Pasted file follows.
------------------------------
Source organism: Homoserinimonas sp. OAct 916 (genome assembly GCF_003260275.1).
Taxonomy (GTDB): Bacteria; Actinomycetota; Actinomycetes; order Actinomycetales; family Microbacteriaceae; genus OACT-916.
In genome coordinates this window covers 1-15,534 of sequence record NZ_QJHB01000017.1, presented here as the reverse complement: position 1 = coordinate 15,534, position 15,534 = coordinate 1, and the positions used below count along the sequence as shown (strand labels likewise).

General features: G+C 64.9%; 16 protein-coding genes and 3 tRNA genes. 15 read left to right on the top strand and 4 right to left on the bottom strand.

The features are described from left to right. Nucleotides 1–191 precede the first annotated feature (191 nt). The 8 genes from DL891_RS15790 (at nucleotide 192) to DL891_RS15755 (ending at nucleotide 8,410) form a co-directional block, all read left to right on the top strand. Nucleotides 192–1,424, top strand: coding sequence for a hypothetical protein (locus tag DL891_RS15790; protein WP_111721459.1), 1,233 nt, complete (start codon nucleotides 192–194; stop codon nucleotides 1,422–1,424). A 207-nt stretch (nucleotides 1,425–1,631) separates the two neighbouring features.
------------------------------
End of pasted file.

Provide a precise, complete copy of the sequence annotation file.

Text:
Source organism: Homoserinimonas sp. OAct 916 (genome assembly GCF_003260275.1).
Taxonomy (GTDB): Bacteria; Actinomycetota; Actinomycetes; order Actinomycetales; family Microbacteriaceae; genus OACT-916.
In genome coordinates this window covers 1-15,534 of sequence record NZ_QJHB01000017.1, presented here as the reverse complement: position 1 = coordinate 15,534, position 15,534 = coordinate 1, and the positions used below count along the sequence as shown (strand labels likewise).

General features: G+C 64.9%; 16 protein-coding genes and 3 tRNA genes. 15 read left to right on the top strand and 4 right to left on the bottom strand.

The features are described from left to right. Nucleotides 1–191 precede the first annotated feature (191 nt). The 8 genes from DL891_RS15790 (at nucleotide 192) to DL891_RS15755 (ending at nucleotide 8,410) form a co-directional block, all read left to right on the top strand. Nucleotides 192–1,424, top strand: coding sequence for a hypothetical protein (locus tag DL891_RS15790; protein WP_111721459.1), 1,233 nt, complete (start codon nucleotides 192–194; stop codon nucleotides 1,422–1,424). A 207-nt stretch (nucleotides 1,425–1,631) separates the two neighbouring features.